by Sudhir Ahluwalia | Negosentro.com | The earliest drug discoveries were of organic origin. But soon, the drug industry found it made business sense to shift focus and look for a more stable source. With natural products there were challenges of consistency and reliability of raw materials supply. Chemicals were a better alternative. Soon, these became the main source for all new and existing drugs.
This shift took place in spite of the fact that natural products based nutrition and medicine has a history of over 5000 years. This does not mean, though, that the world’s interest in natural products has in any sense waned.
Dozens of scientists across the globe are working on natural products. High impact scientific journals have numerous papers documenting experiments that present positive and negative effects of natural products on living organisms. Many trials have validated natural product based ancient remedies too. However, most scientific literature has rarely gone beyond animal trials. Cases of human trials that have conclusively demonstrated the efficacy of natural products are too few.
The hunt for natural products based next blockbuster drug continues to evade science. The pharmaceutical industry that has the financial and technical strength has so far not shown much inclination to invest in natural products based research.
Functional foods and products based on natural products have been known to provide effective protection to the body. However, for effective production, these ingredients have to be consumed in sufficiently large quantities. These should also be bioavailable for them to be effective.
Why is the natural products industry so fragmented and full of small companies? Why are big pharmaceutical and healthcare firms unwilling to commit resources into natural products based drug research and development. To get insights and answers to these questions I interacted with clinicians, natural medicine healers, doctors, and industry.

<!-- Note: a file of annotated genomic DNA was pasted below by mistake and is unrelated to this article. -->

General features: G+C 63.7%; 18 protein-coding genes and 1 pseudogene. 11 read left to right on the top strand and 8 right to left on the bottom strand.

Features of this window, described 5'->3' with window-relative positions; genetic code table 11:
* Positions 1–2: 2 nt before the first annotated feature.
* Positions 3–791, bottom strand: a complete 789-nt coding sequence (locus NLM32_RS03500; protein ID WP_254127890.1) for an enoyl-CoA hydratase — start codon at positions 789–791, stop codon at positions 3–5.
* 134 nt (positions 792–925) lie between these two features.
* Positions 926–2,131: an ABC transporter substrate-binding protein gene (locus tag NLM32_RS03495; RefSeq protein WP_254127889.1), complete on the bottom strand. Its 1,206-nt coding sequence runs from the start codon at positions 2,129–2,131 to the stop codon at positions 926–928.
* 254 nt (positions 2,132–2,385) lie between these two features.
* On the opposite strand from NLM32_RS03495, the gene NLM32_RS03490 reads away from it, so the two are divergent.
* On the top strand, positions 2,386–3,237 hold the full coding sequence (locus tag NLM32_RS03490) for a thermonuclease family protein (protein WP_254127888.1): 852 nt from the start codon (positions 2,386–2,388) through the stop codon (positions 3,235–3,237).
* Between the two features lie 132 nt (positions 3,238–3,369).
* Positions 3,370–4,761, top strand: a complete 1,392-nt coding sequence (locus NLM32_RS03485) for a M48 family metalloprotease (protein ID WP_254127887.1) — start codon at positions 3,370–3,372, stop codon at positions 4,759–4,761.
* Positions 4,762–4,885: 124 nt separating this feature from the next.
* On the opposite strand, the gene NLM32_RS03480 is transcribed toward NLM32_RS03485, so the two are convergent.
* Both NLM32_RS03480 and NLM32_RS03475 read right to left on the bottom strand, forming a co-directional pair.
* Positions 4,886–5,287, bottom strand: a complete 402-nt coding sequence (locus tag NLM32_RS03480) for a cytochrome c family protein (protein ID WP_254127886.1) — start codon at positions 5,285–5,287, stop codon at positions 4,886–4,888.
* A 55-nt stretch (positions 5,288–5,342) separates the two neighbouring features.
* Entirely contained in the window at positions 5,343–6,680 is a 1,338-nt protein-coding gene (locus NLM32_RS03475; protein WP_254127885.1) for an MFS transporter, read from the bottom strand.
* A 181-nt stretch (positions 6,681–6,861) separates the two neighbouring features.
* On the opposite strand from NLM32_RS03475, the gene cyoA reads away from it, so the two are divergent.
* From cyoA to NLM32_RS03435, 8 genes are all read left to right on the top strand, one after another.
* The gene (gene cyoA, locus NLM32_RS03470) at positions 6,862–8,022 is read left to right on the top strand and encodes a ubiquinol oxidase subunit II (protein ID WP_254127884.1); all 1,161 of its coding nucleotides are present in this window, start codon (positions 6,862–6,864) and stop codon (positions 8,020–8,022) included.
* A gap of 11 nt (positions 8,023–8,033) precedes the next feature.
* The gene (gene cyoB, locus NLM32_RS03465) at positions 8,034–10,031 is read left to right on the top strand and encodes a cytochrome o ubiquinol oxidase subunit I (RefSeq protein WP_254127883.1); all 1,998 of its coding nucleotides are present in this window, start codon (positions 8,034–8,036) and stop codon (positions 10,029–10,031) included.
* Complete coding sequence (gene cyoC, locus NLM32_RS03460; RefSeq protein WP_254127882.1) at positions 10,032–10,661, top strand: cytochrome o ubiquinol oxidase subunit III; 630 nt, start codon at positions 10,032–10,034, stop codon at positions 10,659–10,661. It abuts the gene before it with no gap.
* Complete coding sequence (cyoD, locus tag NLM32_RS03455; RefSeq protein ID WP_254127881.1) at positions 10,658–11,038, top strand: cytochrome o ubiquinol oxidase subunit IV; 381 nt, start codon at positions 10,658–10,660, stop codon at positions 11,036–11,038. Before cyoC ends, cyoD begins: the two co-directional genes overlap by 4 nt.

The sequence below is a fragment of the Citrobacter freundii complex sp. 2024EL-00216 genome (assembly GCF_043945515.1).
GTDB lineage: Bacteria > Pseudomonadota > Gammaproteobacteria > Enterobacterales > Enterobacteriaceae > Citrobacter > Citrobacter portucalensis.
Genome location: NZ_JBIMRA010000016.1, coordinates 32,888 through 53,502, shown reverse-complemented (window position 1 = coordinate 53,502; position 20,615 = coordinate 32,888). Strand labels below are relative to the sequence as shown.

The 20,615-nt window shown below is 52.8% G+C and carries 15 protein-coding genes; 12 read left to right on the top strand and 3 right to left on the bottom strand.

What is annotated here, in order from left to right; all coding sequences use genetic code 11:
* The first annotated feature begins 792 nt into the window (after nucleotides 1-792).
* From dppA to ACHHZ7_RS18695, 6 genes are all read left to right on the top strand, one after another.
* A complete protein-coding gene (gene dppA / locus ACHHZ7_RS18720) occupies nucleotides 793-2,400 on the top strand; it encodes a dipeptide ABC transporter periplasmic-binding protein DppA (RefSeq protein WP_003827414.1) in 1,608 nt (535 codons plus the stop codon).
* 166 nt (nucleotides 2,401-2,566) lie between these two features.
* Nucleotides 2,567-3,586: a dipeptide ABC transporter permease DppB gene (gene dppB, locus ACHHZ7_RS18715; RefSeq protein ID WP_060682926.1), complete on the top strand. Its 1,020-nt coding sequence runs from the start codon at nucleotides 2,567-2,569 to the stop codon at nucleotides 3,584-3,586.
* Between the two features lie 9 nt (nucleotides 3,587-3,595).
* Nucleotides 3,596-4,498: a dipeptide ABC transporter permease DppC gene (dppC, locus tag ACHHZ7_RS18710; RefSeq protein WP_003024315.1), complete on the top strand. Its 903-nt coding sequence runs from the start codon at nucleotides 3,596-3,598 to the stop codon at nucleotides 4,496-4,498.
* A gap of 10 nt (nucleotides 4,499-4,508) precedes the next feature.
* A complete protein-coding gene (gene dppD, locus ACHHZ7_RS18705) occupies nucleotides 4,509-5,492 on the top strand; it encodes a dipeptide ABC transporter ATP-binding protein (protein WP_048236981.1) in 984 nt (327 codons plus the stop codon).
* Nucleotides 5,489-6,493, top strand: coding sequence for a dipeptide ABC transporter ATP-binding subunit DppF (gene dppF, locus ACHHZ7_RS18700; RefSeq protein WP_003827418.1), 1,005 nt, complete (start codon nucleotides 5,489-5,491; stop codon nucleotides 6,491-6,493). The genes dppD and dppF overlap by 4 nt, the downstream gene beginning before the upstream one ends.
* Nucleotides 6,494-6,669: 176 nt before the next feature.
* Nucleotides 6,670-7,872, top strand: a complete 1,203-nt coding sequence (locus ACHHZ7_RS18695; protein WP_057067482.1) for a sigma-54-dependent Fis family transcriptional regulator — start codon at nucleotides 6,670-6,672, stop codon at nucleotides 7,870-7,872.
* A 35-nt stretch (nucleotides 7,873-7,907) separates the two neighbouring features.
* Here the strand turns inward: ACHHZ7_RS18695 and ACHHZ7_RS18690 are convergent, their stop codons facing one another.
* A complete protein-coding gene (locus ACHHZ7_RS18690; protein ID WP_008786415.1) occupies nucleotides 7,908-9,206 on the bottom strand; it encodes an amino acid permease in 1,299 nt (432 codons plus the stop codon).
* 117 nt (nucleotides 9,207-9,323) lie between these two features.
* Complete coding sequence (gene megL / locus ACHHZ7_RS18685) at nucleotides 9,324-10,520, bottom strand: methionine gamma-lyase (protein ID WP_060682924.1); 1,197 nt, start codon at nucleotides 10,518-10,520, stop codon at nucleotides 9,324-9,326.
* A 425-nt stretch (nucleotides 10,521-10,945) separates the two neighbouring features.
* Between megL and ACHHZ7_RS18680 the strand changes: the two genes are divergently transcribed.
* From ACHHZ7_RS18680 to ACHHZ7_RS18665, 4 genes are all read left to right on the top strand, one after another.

These discussions reveal that there exist reluctance and intellectual disbelief on the other’s product. The conservative mindset of big pharma and the rich neighbor’s attitude to a poor cousin is not helping either. This is nothing surprising or unique to this industry. Behemoth multinationals are great executors and marketers of products and services.
Disruptive advancements and growth in healthcare have come from genomics, biotech and single-molecule producing startups. Once a product has been shown to be promising the startup becomes a target for acquisition. The cycle of innovation and consolidation thus goes on hand in hand.
Clearly the natural products industry requires an innovator and disruptor. To kick start this cycle the industry probably needs big brother pharmaceutical industry encouragement and financial support. But is there interest in such collaboration?
This trend needs to be encouraged and opportunity exploited. Multidisciplinary content providers like Informa group can play an important role in bringing the two major stakeholders in the healthcare space – natural products and pharmaceutical industry providers on a single platform.
Industry associations like the American Herb Products Association and others industry bodies will have to play their part too. Discussions and exchange of ideas between the two will help build bridges and trust.
The world is waiting for the next big discovery in healthcare. It is highly probable that this will come from a natural product. Once that happens, the funding tap will be opened, innovators will jump in and regulators will work overtime to make regulation conform to this next disruption. I am bullish on the future. Each one of us needs to pitch in with our bit to make it happen.
Sudhir Ahluwalia is a business consultant. He has been management consulting head of Asia’s largest IT outsourcing company Tata Consultancy Services, business advisor to multiple companies, columnist and author of upcoming book on herbs-Holy Herbs. He has been a member of the Indian Forest Service. His webpage is: www.sudhirahluwalia.com